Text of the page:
remain unchanged and the rest would be initialized with 0. All the points (i, j) in surf ace that

correspond to a B(i, j) = 1 would receive the value h1 because of the flooding.

Check the exit condition and loop.

The complexity of the algorithm is Θ(s4 ) because of the product of Θ(s2 ) resulted from

loops number and Θ(s2 ) representing the complexity of a loop. s represents the size of the edge

of the quadratic map.

For improving the algorithm speed, we will associate to each of the vectors W and W 00 four

variables: xmin , xmax , ymin and ymax . They are going to represent the edges of the current set.

Computing those numbers won’t increase the complexity, since we are iterating the W and W”

vectors for other purposes. The advantage would be we only need to parse for neighbors a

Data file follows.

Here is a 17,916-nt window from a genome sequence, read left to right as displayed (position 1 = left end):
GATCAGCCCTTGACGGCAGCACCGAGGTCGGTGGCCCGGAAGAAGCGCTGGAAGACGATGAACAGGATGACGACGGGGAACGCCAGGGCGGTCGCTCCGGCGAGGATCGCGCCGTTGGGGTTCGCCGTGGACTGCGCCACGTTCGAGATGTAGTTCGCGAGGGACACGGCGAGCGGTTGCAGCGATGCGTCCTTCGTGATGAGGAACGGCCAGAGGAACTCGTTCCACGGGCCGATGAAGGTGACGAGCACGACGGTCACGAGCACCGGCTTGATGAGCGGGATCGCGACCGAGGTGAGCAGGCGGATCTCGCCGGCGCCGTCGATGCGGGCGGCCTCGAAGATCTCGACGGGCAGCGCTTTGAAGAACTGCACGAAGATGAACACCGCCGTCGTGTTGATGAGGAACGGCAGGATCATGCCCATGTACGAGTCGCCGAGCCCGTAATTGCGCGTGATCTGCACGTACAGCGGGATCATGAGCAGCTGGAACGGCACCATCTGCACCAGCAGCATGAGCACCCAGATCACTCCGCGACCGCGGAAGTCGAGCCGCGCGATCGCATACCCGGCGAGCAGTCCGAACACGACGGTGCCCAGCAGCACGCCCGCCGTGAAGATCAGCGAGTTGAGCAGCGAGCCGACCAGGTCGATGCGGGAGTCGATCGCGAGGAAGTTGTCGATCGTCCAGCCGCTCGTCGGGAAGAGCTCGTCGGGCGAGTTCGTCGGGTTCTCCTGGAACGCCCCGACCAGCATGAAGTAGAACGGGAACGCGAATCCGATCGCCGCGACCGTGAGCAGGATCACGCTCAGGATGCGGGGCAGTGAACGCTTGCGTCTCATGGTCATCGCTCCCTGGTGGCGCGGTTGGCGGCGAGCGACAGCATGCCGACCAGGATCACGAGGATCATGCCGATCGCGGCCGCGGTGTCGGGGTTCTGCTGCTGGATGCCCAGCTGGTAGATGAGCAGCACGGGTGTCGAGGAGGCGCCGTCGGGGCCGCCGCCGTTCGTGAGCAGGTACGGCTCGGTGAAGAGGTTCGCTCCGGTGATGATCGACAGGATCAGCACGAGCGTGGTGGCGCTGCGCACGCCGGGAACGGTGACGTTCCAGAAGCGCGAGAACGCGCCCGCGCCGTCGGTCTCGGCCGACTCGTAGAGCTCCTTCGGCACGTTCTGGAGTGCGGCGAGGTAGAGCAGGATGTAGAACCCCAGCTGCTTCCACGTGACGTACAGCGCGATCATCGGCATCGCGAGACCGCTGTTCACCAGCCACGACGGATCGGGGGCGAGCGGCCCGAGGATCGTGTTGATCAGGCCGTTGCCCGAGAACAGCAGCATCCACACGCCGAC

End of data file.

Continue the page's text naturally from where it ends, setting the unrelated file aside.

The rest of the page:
limited zone in B, delimited of xmin − 1, xmax + 1, ymin − 1 and ymax + 1. The improvement

10

is only of practical nature, since the difference between xmax , and xmin respectively ymax and

ymin is in the worst case in the Θ(s) class, but in the best case even 0. Also, it is guaranteed

that not all the points would be flooded, so Θ(s2 ) is only the worst case can happen. Therefore

the complexity of the algorithm is O(s4 ).

11

Following, the complete matlab listing for generate terrain, coloring the map and simulation

12

of the water flow.

function terrain

% globals

arraydim=60; % size of the table

maxhight=700; % highest possible peak

aspect=2; % 0.5=only peaks 1 = Vulcanic 2 =Himalaya 3=Alpen 4=Ardeni

% measurement coordinates

Points=rand(maxpoint,2) .* arraydim +1 ; for k = 1:2

for i = 1:maxpoint

Points(i,k)=round(Points(i,k));

end;

end;

%measures results

Hights=rand(maxpoint,1) .* maxhight ;

Surface=zeros(arraydim,arraydim);

for i = 1:arraydim

for k = 1:arraydim

% determine the vector of distances from current point to all other points

dists=zeros(maxpoint,1);

inited=0;

for z=1:maxpoint

x=i-Points(z,1);

y=k-Points(z,2);

dists(z)=sqrt(x*x + y*y);

if (dists(z)==0)

Surface(i,k)=Hights(z);

inited=1;

end;

end;

if (not(inited))

% interpolate the actual point

weight= 100 ./ (dists .^ aspect);

13

Surface(i,k)=weightavg(Hights,weight);

end;

end;

end;

mywhite=[1,1,1]; waterblue =[9/255,19/255,150/255];